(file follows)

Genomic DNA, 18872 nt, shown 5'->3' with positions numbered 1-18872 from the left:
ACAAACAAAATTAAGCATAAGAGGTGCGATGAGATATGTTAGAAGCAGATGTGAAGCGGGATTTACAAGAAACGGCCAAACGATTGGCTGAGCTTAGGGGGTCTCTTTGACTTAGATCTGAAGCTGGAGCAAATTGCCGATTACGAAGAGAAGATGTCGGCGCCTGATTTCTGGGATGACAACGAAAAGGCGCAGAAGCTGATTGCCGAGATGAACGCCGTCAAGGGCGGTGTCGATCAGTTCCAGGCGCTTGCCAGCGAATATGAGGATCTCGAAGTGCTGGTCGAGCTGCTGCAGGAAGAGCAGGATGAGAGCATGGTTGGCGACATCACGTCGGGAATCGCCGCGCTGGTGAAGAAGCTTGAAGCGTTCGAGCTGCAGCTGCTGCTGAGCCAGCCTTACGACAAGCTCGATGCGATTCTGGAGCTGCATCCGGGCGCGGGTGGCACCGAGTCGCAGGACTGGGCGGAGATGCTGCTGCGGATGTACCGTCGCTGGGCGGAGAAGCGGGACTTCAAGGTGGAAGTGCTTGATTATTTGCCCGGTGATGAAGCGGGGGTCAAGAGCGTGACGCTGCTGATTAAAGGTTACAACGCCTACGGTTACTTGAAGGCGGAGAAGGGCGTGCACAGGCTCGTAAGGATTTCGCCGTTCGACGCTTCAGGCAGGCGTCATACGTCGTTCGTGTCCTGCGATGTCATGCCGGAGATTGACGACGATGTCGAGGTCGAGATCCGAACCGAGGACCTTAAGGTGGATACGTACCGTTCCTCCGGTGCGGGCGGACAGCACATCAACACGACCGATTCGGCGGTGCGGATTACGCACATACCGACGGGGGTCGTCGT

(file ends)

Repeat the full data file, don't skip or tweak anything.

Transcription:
Genomic DNA, 18872 nt, shown 5'->3' with positions numbered 1-18872 from the left:
ACAAACAAAATTAAGCATAAGAGGTGCGATGAGATATGTTAGAAGCAGATGTGAAGCGGGATTTACAAGAAACGGCCAAACGATTGGCTGAGCTTAGGGGGTCTCTTTGACTTAGATCTGAAGCTGGAGCAAATTGCCGATTACGAAGAGAAGATGTCGGCGCCTGATTTCTGGGATGACAACGAAAAGGCGCAGAAGCTGATTGCCGAGATGAACGCCGTCAAGGGCGGTGTCGATCAGTTCCAGGCGCTTGCCAGCGAATATGAGGATCTCGAAGTGCTGGTCGAGCTGCTGCAGGAAGAGCAGGATGAGAGCATGGTTGGCGACATCACGTCGGGAATCGCCGCGCTGGTGAAGAAGCTTGAAGCGTTCGAGCTGCAGCTGCTGCTGAGCCAGCCTTACGACAAGCTCGATGCGATTCTGGAGCTGCATCCGGGCGCGGGTGGCACCGAGTCGCAGGACTGGGCGGAGATGCTGCTGCGGATGTACCGTCGCTGGGCGGAGAAGCGGGACTTCAAGGTGGAAGTGCTTGATTATTTGCCCGGTGATGAAGCGGGGGTCAAGAGCGTGACGCTGCTGATTAAAGGTTACAACGCCTACGGTTACTTGAAGGCGGAGAAGGGCGTGCACAGGCTCGTAAGGATTTCGCCGTTCGACGCTTCAGGCAGGCGTCATACGTCGTTCGTGTCCTGCGATGTCATGCCGGAGATTGACGACGATGTCGAGGTCGAGATCCGAACCGAGGACCTTAAGGTGGATACGTACCGTTCCTCCGGTGCGGGCGGACAGCACATCAACACGACCGATTCGGCGGTGCGGATTACGCACATACCGACGGGGGTCGTCGT